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Steel bands have steadily gained popularity in the United States, particularly in educational institutions like colleges and universities. The dissemination of pan has occurred from teacher to student, and in turn, by these same students becoming teachers. As pan has spread, distinctive "American" interpretations, sounds, performance practices, and cultural usages have emerged in colleges and universities, and across greater U.S. society. This dissertation is a history of the steel band movement in the United States focusing on colleges and universities, and the particular contributions and lineage of one of that movement's principal figures, Ellie Mannette. As an instrument maker, tuner, composer, performer, pedagogue, Trinidadian culture-bearer, and international ambassador of the steelpan, Mannette has left lasting contributions on the U.S. pan movement, particularly within educational institutions. Moreover, this study examines the transnational identities and portrayals of pan, including those relating to stereotypical and anti-stereotypical imagery and symbolism connected to "tropical" and "island" cultures. This dissertation explores how the legitimacy of pan is alternately supported and rejected within, and by, an American musical culture of higher education that has traditionally positioned the Western art music tradition and its associated institutions at the zenith of musical culture.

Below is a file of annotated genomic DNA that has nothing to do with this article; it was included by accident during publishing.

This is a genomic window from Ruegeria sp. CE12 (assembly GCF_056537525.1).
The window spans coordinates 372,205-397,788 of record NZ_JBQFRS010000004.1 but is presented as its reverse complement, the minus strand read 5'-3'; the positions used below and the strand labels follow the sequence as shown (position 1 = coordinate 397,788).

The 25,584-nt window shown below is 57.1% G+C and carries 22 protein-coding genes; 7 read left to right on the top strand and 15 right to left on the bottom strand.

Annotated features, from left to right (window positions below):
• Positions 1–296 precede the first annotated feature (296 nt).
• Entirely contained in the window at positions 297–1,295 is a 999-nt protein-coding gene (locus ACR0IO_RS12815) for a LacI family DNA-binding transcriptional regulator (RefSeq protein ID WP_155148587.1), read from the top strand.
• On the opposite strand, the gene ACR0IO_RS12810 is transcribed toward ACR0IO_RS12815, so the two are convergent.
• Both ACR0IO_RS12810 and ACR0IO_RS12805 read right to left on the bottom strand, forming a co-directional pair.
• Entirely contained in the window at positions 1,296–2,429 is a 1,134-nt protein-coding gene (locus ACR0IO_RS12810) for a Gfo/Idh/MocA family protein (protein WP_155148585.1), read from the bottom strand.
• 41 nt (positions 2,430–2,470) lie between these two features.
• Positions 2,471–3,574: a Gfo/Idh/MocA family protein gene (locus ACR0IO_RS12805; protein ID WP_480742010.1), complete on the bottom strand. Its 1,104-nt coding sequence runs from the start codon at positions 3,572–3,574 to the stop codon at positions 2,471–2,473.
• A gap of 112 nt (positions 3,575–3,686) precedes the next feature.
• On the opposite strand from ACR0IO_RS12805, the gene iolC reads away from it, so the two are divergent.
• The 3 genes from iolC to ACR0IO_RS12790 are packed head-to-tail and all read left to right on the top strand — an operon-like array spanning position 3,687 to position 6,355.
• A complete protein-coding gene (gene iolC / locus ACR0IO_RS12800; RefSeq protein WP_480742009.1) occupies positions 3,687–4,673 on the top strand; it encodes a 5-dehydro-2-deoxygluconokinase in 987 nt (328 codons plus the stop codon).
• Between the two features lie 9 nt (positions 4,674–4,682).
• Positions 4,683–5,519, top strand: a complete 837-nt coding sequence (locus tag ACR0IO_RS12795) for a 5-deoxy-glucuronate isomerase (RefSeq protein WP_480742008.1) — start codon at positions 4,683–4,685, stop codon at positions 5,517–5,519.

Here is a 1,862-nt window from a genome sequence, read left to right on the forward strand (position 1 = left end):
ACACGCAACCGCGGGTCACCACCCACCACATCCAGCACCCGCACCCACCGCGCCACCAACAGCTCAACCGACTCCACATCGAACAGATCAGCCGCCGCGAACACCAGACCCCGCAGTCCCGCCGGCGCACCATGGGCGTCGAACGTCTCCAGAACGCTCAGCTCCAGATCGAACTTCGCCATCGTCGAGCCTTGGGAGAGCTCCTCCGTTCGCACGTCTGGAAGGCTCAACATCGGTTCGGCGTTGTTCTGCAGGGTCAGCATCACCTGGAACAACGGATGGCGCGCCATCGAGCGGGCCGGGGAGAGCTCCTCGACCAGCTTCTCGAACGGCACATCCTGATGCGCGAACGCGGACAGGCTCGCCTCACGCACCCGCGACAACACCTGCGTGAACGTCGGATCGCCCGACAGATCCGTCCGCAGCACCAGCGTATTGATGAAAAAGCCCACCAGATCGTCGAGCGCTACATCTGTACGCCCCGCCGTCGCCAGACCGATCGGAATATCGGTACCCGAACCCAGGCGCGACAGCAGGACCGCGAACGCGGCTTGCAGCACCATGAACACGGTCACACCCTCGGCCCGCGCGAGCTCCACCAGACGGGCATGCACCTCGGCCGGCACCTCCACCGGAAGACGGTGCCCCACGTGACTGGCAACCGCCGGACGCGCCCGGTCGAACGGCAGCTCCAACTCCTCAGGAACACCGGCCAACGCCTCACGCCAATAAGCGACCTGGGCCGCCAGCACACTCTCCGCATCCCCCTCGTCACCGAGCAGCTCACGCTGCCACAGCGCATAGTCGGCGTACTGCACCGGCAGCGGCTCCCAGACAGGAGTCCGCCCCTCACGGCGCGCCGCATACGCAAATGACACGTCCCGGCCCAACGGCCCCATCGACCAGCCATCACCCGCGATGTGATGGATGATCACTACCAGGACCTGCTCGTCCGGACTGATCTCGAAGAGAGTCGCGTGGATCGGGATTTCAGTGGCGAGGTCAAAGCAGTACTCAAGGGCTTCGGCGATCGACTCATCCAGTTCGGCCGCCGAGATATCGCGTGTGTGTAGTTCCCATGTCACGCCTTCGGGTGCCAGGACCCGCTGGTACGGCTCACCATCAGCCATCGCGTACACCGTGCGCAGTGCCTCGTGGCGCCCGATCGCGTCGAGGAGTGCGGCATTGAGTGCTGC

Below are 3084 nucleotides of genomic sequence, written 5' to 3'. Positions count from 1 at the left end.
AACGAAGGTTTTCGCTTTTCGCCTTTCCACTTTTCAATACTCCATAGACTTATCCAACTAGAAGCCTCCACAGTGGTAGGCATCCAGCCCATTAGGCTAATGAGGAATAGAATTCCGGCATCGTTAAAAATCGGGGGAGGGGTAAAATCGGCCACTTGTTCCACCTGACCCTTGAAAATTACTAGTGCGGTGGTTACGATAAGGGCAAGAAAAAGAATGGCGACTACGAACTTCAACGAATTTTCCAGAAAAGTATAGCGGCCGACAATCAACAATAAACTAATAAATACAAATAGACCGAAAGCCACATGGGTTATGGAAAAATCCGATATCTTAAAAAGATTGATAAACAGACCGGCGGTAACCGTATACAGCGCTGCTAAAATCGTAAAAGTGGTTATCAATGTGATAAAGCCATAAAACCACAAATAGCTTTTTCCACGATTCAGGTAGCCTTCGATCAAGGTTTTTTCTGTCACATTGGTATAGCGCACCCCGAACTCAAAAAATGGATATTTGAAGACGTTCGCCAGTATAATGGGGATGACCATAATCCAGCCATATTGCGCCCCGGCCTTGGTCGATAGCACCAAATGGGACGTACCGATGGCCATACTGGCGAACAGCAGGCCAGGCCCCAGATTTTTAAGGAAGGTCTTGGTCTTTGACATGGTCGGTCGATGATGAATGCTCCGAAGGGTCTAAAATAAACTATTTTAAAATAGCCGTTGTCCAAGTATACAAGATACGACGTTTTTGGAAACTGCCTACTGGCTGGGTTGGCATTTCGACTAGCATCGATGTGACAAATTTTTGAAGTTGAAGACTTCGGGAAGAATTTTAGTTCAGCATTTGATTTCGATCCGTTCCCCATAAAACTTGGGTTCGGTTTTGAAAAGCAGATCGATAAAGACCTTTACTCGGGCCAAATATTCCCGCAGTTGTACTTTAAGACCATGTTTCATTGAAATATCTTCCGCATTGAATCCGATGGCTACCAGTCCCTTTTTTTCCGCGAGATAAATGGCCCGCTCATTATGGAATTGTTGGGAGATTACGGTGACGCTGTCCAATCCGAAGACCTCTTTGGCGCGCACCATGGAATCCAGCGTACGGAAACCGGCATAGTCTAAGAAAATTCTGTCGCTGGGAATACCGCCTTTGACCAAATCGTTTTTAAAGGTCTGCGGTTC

Ellie Mannette, Steel Band, Steel Drum, Steel Pan, Tropicalism, University Steel Band
Date of Defense
March 25, 2015.
A Dissertation submitted to the College of Music in partial fulfillment of the requirements for the degree of Doctor of Philosophy.
Includes bibliographical references.
Michael B. Bakan, Professor Directing Dissertation; Kimberley VanWeelden, University Representative; Denise Von Glahn, Committee Member.
Florida State University
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